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  #31  
Old 04-22-2010, 12:13 PM
LarryBible
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Jim,

You've gotten good at it so now you don't need to do it as much anymore. I'm glad to hear that you're staying cool without having to go into the shop and sweat to make it happen.

I agree that those last 100 Microns are not quite as necessary, but the more moisture you get out, the less corrosion that can take place from the combination of moisture and refrigerant. How much less, I wouldn't have a clue, but a deep vacuum is a good thing if you have the necessary equipment to make it happen. If not, and you can pull 28 inches, you're doing better than a few shops I've seen.
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  #32  
Old 04-22-2010, 02:40 PM
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It is not just the depth of the vacuum that is important...
the moisture is in the oil in the system...and that oil is spread around in high and low spots... it does not boil off evenly... one section may need to get down to a certain level before the next starts being effectively addressed by the vacuum situation...

So deep vacuum applied as long as is practical does the best job of getting out moisture.
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  #33  
Old 04-22-2010, 09:07 PM
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Oil is exactly the problem. The weight of the oil supplies additional pressure to the surface of any water droplets. Oil is a lot heavier than air, and the water doesn't care what supplies the pressure.

My Mastercool two-stage pump is rated at 25 microns, but it won't do it. It will get to about 100 when dead-headed against the gauge.
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  #34  
Old 04-22-2010, 11:33 PM
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I have used brand new Yellow Jacket 2 stage 5cfm pumps that would not get to 25 microns. An older auto ac system evacuated to 100 microns would be very good. The ambient temperature is a consideration, the higher the better. On critical systems I have run a torch along all the available exposed piping just to flash more moisture into the vaccum. Not possible on a auto ac system, but worth a mention in regards to temperature.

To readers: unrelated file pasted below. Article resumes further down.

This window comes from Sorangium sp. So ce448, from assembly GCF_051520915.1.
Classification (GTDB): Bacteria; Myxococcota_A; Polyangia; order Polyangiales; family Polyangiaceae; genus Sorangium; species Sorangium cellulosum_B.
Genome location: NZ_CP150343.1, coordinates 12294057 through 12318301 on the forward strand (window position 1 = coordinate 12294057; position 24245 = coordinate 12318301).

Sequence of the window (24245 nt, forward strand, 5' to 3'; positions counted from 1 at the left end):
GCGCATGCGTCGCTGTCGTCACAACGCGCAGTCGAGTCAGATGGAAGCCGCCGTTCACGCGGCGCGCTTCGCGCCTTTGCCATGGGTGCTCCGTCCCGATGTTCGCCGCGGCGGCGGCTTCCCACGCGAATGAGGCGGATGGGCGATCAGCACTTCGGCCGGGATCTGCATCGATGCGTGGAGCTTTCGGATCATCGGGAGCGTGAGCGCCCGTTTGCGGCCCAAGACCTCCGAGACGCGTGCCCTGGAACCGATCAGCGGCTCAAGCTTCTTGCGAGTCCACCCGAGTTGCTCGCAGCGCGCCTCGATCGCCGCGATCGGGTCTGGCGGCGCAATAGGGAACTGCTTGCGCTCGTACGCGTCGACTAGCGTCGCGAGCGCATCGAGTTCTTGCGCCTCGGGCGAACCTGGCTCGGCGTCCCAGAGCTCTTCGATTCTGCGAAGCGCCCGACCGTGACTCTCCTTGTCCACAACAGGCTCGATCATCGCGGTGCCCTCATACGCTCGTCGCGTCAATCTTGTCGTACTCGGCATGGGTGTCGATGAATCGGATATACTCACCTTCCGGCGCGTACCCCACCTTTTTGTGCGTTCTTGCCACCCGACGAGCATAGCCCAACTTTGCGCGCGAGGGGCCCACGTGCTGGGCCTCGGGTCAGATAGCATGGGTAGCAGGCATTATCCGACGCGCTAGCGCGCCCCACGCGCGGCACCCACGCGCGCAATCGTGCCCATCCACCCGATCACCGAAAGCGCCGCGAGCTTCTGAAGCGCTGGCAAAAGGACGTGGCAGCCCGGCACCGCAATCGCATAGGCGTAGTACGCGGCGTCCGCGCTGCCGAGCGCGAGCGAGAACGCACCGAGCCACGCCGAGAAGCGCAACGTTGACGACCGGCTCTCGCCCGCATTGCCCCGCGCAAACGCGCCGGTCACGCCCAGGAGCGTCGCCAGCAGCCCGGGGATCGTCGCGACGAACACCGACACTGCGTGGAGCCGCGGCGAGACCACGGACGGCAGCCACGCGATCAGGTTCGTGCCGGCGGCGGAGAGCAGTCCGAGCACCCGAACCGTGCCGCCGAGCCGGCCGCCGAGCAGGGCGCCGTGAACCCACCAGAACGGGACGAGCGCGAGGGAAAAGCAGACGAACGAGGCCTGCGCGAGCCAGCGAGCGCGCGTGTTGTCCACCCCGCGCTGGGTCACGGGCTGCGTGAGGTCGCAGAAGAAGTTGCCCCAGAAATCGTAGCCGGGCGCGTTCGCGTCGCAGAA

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  #35  
Old 04-23-2010, 09:36 AM
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seriously, if you are getting the mobile a/c system below 1100 microns you are doing very good.
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  #36  
Old 04-23-2010, 09:51 AM
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Quote:
Originally Posted by vstech View Post
seriously, if you are getting the mobile a/c system below 1100 microns you are doing very good.
I agree. But you can't tell 1100 microns from 25000 on a typical low-side mechanical gauge. Well, I can't.
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  #37  
Old 04-23-2010, 10:20 AM
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true...
a lot of pawn shops have the thermister led micron gauges.
too bad we can't evacuate, flush and re-evacuate anymore...
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  #38  
Old 04-23-2010, 12:06 PM
LarryBible
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If you have a Micron gauge to monitor with, once a pump starts losing performance, you will probably be surprised at the improvement by simply changing the pump oil.

Many years ago I worked in the instrument shop at North Texas State University Biology/Chemistry department. Along with keeping the Spectrophotometers and Liquid Scintillation Counters going, Vacuum Pumps were part of our responsibility. It was very common for students to turn the wrong valve on their apparatus and suck some serious contamination into the pumps. We had a Micron gauge that we tested with, and simply changing the oil would provide drastic improvements.

These were big, two stage SERIOUS vacuum pumps that cost a ton. Sure wish I had one.
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  #39  
Old 04-23-2010, 12:27 PM
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I have two welch two stage pumps. SERIOUS pumps. one is a 15CFM model. HUGE! but it pulls down a large chiller in no time!
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  #40  
Old 04-23-2010, 12:30 PM
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OK, guys , it is time for you to tell us that do not have a micron gauge which type/s you recommend..... what are the most important features to look for in figuring out what to buy?
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  #41  
Old 04-23-2010, 01:21 PM
LarryBible
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Yeah, WELCH. I've forgotten alot in 35 years. I wish I even had a small Welch pump.
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  #42  
Old 04-23-2010, 09:31 PM
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I'll have to look, but I think mine is a TIF. It has a LCD display reading in microns, once you get a partial vacuum. It doesn't work at atmospheric pressure or just below, just showing a "full scale" reading.

The biggest downside is that the sensor can't be replaced without calibration (presumably by the factory), but the upside is that the sensor is actually replaceable.
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